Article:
Centennial Newsletter - September 2012

Placement Emphasized at Professional Development Conference

Three different sessions of the Centennial Professional Development Conference Nov. 8, 9 and 10 will focus on placing graduates.  
A free introductory session, “Best Practices for Placement Success: Meet the Challenge of ACICS’ New Standards with Practical Placement Strategies,” will be facilitated by Commissioner Jeanne Herrmann, COO of Globe University/Minnesota School of Business; Dr. Tom Wickenden, ACICS Deputy Executive Director; and Torri Hayslett, ACICS Accreditation Coordinator. The interactive session begins at 1 p.m. Nov. 8. It will review the new ACICS student achievement standards and placement definitions. Findings from a recent survey of best practices utilized by the most improved and highest placing ACICS members will be featured along with tips from these institutions on how to achieve higher placement at your campus.
Two recurring sessions are scheduled for Nov. 9 and 10.     
“Meeting Retention and Placement Rates: How to Improve and Bring Change in Your Schools” will be hosted by Dr. Ruth Shafer and Dr. Burt Kaliski. It will examine a process whereby faculty and career service specialists collaborate to improve retention and placement rates in schools. In addition to Dr. Shafer’s work as an ACICS Commissioner and professor at Lindenwood University, she serves as an education consultant working with “under-performing” school districts. Dr. Kaliski is a former Professor of Business Education at the Southern New Hampshire University School of Business and former dean of the New Hampshire College Undergraduate School of Business.
“Placement Verification: Exploring New Frontiers” will be led by Kirah Rahill and her colleague Elaine M. Neely. Rahill has extensive experience related to placement issues after spending nearly a decade working in career services for career colleges. As National Director of Career Services for Medtech, Rahill directs and oversees the placement and externship strategies for 11 campuses across five states and the District of Columbia. Neely serves as Chief Regulatory Excellence Officer for Medtech. She is responsible for all regulatory compliance including federal, state and accrediting rules and standards across Medtech's growing network of campuses nationwide. Prior to her work at Medtech, Neely served as Kaplan's Vice President of Regulatory Affairs, where she oversaw and interpreted federal regulations and assisted in implementing and ensuring system-wide compliance.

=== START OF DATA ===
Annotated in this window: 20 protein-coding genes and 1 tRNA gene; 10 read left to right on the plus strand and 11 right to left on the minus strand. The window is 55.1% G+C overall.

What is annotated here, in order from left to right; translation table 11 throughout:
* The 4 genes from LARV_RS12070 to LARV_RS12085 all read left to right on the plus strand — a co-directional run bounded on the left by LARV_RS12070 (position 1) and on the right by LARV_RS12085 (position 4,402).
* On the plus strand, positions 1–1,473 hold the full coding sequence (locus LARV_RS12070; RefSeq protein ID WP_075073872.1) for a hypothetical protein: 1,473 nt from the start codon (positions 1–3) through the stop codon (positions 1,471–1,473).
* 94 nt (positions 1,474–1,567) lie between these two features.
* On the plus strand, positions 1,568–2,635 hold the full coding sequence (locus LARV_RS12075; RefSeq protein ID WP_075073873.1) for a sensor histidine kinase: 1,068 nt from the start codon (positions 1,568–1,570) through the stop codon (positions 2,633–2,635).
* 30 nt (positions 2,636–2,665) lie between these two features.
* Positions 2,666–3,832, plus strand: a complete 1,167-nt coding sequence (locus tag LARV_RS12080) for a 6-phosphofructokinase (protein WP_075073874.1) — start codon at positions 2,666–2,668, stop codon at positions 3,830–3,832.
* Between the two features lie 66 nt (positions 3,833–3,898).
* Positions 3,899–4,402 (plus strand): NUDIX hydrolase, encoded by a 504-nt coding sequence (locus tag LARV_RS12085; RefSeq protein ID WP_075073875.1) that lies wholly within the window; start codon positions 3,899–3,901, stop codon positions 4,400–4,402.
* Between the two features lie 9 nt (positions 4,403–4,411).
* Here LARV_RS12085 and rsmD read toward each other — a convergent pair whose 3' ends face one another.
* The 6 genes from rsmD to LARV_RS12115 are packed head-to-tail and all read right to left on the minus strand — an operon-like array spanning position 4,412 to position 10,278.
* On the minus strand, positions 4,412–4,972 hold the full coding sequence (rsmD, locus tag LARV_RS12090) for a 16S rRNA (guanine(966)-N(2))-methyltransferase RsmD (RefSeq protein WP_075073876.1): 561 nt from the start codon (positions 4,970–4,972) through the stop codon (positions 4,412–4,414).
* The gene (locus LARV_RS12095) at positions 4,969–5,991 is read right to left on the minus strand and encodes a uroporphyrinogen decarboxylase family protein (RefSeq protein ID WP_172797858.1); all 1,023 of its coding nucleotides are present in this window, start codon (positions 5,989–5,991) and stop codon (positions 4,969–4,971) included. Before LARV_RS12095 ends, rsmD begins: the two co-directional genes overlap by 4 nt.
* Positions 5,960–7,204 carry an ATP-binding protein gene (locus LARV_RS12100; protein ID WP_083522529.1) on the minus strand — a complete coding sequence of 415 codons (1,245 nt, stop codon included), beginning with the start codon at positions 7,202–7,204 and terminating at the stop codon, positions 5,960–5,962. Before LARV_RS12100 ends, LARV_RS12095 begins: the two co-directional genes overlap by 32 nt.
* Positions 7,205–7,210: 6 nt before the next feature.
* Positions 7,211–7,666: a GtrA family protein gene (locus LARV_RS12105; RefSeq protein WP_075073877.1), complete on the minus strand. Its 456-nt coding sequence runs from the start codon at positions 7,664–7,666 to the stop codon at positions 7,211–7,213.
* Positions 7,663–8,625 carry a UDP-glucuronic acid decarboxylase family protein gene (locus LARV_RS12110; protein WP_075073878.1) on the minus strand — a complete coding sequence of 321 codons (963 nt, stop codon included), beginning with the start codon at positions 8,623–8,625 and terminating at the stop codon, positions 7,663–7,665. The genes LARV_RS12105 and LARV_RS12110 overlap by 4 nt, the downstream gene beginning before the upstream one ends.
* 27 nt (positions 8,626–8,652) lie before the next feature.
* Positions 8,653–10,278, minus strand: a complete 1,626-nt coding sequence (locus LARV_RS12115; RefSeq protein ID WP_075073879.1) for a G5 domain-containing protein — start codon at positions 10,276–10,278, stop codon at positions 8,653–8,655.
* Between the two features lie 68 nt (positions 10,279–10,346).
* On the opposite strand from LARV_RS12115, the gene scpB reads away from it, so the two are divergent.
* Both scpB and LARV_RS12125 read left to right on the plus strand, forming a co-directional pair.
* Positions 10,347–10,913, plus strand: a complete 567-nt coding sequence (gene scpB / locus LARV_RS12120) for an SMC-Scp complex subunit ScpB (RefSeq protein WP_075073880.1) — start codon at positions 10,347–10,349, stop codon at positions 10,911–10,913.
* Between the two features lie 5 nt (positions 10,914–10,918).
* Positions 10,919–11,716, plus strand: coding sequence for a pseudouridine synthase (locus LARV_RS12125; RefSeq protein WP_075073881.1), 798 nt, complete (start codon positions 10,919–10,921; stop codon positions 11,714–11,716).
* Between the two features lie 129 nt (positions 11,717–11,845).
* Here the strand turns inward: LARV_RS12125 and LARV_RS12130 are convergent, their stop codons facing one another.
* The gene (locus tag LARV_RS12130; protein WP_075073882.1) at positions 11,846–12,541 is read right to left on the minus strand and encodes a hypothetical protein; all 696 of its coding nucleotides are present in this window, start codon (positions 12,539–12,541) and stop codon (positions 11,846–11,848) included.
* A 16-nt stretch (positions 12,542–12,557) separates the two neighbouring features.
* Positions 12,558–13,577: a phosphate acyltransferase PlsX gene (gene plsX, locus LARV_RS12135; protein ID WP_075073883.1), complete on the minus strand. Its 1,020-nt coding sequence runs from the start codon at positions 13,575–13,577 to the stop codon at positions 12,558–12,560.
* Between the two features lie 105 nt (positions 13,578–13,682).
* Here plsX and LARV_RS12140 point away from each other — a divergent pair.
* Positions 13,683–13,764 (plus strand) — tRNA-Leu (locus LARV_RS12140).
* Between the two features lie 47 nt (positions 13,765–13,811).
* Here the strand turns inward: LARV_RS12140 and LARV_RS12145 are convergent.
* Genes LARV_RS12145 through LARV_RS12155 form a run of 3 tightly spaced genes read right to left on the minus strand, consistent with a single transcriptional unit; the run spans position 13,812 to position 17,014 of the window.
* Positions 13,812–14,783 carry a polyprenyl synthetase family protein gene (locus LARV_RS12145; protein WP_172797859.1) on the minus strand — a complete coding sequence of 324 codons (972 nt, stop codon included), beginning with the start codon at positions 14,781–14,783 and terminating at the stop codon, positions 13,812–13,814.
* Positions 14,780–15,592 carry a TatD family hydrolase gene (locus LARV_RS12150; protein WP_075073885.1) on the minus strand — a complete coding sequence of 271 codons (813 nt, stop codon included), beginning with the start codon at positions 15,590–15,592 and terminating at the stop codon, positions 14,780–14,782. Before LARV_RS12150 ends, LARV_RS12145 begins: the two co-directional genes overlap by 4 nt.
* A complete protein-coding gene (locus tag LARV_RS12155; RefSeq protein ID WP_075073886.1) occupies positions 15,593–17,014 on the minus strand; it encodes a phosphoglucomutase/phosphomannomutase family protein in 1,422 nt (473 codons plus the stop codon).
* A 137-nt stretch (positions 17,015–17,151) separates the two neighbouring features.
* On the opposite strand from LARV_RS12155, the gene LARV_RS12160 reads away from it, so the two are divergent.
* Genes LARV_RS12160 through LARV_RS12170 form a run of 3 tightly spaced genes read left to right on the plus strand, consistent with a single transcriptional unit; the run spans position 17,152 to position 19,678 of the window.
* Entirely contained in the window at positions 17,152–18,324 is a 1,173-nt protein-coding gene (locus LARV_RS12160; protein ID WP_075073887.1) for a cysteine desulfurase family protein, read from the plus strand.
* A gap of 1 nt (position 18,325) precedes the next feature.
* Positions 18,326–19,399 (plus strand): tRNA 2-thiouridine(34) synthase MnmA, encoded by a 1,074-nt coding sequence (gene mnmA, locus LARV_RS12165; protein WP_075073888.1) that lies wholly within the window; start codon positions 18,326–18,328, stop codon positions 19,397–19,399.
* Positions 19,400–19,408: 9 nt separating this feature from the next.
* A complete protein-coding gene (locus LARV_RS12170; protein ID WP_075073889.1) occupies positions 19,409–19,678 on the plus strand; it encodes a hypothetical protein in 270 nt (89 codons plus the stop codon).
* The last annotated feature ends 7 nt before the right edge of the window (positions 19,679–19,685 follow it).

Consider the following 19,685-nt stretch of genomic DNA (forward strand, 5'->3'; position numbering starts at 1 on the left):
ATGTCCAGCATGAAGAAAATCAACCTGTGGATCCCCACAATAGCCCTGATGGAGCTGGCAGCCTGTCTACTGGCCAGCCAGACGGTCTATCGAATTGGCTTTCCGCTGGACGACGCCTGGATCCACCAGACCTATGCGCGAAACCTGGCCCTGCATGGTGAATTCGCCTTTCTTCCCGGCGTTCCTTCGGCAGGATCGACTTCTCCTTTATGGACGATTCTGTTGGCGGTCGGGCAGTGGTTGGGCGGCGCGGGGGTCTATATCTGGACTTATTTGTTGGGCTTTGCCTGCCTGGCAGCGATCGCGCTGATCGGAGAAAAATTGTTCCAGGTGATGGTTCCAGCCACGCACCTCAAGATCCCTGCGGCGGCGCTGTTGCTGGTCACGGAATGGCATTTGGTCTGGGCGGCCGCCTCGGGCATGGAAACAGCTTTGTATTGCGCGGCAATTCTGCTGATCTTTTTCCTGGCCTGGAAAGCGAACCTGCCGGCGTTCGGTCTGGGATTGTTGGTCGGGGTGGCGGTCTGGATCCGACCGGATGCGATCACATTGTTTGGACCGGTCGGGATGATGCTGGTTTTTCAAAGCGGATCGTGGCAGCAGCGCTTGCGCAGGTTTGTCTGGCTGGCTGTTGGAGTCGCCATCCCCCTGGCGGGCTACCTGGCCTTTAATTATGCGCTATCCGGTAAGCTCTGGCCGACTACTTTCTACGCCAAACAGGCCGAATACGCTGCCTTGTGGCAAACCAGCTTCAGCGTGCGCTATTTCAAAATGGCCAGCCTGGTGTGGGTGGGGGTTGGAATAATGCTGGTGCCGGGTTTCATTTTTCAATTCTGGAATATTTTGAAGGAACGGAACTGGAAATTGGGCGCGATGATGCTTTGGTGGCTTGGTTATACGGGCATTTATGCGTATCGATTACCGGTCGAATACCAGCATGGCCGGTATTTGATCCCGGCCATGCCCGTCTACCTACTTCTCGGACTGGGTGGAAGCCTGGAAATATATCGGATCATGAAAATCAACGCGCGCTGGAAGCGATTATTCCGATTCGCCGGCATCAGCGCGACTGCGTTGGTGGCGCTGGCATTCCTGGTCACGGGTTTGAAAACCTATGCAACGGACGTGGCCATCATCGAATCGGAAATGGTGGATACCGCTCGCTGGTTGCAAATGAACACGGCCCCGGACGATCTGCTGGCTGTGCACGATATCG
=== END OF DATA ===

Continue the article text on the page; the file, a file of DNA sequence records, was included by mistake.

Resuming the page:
Register now for the entire conference at http://www.acics.org.

Committed to Putting Students First: Former ACICS Commissioner Charlie Campbell

Being a school owner and evaluating the quality of another career college in the presence of that school’s owner, Charlie Campbell found himself in a unique position during ACICS accreditation visits. “I always loved the fact that the owner or president or school director was so committed to the students,” he said. “They knew their own success was directly tied to the success of their students.”

Campbell, former Commissioner and Chair of the Council, served on many accreditation visits. He was the owner and president of Miami-Jacobs College in Dayton, Ohio at that time.

“In my conversations with the school leaders, we didn’t get into discussions of enrollments or numbers. We talked about how they were bending over backwards to serve students. To get them through the training and get them a job. I found it exciting,” Campbell said, reflecting on his visits to peer institutions.

The story of Miami-Jacobs begins with W.E. Harbottle, who acquired the institution in 1904 and subsequently left the enterprise to his five children, including Charlie Harbottle. Charlie, who operated the institution for many years, hired his nephew, Charlie Campbell, a grandson of W.E. Harbottle, to help operate Miami-Jacobs in the early 1970s. Campbell had spent four years in the U.S. Air Force with his final tour of duty in Vietnam. When Charlie Harbottle retired from the school business in the mid-80s, Campbell acquired interests from other family members and became the owner and president of Miami-Jacobs. In 2003, he sold the school, which is now owned by Delta Career Education.